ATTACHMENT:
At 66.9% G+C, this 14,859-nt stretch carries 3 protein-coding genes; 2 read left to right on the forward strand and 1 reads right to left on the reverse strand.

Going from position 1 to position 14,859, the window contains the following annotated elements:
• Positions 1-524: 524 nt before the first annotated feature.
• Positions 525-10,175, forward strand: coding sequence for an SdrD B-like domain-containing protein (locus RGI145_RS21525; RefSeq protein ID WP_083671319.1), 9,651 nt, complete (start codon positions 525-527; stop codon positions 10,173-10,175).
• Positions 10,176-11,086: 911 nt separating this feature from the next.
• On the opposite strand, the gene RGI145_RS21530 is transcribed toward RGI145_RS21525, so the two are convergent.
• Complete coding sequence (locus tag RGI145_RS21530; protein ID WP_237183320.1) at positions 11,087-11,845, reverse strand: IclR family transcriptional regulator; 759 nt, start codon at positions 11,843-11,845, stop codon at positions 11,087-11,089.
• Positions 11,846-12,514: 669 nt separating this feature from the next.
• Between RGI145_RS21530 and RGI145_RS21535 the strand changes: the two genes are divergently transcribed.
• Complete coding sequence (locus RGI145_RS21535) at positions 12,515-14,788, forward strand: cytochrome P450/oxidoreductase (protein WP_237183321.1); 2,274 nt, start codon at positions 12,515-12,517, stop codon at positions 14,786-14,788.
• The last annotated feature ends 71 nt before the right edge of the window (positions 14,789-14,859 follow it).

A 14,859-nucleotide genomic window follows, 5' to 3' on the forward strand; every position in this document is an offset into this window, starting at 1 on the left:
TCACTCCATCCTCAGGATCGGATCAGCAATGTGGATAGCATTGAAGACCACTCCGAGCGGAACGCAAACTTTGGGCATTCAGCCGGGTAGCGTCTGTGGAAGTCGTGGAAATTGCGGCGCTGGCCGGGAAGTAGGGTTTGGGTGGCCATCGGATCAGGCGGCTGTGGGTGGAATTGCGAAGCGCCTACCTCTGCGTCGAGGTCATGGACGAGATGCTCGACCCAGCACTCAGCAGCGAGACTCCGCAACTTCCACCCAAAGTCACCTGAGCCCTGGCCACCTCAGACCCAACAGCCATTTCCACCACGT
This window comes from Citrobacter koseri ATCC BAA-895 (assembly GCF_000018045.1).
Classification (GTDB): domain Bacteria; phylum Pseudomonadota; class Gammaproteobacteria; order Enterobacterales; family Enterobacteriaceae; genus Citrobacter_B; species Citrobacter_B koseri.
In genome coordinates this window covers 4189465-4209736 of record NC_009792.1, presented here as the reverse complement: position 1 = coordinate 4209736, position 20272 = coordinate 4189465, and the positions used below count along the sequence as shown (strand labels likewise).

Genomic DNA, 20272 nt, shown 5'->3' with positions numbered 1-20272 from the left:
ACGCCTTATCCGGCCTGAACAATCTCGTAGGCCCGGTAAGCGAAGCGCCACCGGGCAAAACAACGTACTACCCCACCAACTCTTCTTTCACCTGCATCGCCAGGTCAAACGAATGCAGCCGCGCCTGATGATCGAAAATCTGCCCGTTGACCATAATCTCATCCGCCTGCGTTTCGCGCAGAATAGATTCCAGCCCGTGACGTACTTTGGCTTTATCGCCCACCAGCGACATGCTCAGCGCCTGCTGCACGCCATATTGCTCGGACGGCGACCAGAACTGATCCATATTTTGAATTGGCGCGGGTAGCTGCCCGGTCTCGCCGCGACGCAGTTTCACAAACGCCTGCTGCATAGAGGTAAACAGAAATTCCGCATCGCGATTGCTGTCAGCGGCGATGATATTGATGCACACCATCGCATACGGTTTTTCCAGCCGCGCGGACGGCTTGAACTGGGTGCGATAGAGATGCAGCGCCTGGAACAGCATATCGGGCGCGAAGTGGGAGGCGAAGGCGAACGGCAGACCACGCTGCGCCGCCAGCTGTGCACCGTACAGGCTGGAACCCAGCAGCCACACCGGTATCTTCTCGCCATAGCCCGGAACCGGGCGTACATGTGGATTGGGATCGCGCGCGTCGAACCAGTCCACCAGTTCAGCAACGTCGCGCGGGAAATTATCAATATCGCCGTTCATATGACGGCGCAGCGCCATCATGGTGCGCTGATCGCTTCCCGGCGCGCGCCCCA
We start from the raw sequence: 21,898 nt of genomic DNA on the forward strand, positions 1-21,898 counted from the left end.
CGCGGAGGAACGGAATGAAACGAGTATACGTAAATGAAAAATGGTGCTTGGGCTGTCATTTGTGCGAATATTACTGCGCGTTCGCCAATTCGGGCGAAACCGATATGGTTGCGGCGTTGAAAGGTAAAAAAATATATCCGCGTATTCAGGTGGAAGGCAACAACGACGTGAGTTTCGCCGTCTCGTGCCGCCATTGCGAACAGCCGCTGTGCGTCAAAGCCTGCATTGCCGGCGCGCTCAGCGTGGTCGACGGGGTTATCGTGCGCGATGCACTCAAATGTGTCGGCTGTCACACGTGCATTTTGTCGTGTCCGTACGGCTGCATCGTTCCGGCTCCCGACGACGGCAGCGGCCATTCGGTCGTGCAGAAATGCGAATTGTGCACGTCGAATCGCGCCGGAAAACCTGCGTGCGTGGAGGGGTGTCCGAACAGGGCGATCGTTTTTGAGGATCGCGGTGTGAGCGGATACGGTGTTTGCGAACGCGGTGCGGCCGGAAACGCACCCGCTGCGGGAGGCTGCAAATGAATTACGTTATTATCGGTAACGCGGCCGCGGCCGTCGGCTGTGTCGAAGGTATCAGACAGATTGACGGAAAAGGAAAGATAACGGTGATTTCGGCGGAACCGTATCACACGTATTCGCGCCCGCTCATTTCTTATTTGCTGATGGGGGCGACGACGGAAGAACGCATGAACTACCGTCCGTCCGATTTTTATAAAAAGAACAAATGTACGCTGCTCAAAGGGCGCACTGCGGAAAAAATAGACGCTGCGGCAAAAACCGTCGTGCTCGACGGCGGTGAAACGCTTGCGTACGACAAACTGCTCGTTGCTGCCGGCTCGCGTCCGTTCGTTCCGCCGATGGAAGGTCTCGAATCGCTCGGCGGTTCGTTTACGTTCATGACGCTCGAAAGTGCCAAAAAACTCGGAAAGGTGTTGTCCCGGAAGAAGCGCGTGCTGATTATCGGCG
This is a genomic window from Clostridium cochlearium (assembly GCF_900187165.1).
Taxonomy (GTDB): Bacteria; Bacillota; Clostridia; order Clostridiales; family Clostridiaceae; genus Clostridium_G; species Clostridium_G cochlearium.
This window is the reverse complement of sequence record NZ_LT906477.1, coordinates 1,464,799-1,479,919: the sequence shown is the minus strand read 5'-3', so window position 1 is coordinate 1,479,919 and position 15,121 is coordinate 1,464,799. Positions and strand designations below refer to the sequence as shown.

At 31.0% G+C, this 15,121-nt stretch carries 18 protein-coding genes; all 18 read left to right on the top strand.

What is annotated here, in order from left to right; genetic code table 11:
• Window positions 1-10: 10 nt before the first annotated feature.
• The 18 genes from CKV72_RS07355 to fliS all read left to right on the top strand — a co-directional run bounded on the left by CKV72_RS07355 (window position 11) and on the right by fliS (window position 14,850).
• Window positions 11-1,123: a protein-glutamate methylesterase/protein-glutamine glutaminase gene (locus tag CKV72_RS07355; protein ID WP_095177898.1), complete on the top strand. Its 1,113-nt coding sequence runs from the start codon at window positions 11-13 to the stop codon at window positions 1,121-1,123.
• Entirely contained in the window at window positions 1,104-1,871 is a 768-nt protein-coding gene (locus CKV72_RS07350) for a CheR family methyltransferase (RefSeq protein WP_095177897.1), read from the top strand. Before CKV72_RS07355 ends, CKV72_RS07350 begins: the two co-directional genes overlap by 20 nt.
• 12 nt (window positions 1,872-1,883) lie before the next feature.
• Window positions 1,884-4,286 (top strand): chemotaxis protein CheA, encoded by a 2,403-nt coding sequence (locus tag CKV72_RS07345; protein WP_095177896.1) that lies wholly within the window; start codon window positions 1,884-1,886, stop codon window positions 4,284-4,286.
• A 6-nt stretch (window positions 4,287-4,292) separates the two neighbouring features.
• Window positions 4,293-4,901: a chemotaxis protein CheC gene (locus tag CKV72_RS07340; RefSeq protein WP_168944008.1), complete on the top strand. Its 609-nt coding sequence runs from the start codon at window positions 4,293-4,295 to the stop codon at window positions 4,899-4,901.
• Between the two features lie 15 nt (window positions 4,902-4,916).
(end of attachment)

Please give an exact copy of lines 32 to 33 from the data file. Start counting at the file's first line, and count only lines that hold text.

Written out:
• A 6-nt stretch (window positions 4,287-4,292) separates the two neighbouring features.
• Window positions 4,293-4,901: a chemotaxis protein CheC gene (locus tag CKV72_RS07340; RefSeq protein WP_168944008.1), complete on the top strand. Its 609-nt coding sequence runs from the start codon at window positions 4,293-4,295 to the stop codon at window positions 4,899-4,901.